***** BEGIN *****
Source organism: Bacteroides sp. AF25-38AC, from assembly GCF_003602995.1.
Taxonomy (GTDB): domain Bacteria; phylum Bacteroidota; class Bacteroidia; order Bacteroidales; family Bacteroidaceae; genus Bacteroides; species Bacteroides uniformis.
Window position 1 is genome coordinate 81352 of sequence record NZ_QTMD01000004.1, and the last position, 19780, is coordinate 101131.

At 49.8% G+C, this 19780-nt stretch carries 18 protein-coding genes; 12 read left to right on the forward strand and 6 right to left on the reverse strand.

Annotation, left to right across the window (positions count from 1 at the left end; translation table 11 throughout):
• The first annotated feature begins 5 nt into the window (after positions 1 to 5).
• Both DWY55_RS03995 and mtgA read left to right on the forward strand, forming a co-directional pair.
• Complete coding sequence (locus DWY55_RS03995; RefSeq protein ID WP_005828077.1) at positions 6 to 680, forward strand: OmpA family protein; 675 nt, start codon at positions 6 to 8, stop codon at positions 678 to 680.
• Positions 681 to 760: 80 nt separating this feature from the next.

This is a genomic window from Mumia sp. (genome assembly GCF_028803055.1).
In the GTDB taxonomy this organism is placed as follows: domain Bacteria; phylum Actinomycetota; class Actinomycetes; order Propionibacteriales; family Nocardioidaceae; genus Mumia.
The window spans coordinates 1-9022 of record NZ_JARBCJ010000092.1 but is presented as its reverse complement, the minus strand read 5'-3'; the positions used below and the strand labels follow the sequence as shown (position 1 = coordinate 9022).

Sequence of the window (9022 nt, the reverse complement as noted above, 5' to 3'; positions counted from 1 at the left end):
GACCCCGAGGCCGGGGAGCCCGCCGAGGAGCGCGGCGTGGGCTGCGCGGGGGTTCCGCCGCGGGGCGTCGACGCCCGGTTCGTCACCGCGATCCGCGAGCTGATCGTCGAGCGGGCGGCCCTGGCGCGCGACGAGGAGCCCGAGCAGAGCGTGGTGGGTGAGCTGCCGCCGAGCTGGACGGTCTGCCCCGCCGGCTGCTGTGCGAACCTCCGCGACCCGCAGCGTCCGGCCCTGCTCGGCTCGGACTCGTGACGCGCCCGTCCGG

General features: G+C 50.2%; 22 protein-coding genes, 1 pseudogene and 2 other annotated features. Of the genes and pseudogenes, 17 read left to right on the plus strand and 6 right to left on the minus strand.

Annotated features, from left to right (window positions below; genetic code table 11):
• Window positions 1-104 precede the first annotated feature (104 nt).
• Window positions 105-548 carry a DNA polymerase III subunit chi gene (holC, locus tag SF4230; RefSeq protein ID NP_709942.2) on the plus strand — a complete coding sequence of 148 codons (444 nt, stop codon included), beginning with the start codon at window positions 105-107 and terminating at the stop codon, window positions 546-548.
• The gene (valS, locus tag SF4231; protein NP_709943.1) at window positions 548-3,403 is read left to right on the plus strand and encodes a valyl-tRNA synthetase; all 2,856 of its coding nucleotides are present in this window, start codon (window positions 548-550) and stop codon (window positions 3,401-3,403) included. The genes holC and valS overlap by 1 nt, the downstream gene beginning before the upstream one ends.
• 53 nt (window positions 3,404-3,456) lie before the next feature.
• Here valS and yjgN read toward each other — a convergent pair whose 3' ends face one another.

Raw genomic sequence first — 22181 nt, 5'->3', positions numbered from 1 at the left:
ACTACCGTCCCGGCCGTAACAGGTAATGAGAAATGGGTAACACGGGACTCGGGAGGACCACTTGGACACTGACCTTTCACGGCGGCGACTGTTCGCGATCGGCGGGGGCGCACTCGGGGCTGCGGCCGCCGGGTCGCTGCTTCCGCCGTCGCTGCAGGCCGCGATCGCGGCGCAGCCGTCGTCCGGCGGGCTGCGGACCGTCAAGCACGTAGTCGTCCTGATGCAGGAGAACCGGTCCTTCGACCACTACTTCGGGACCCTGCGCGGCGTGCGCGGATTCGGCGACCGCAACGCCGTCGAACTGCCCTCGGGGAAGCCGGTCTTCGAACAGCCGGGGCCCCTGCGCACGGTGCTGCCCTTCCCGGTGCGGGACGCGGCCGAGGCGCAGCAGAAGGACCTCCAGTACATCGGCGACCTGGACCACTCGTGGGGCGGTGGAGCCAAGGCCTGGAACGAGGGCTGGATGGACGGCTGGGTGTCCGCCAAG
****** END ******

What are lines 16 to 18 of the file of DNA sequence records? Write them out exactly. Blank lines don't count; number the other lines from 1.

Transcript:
Annotated features, from left to right (window positions below; genetic code table 11):
• Window positions 1-104 precede the first annotated feature (104 nt).
• Window positions 105-548 carry a DNA polymerase III subunit chi gene (holC, locus tag SF4230; RefSeq protein ID NP_709942.2) on the plus strand — a complete coding sequence of 148 codons (444 nt, stop codon included), beginning with the start codon at window positions 105-107 and terminating at the stop codon, window positions 546-548.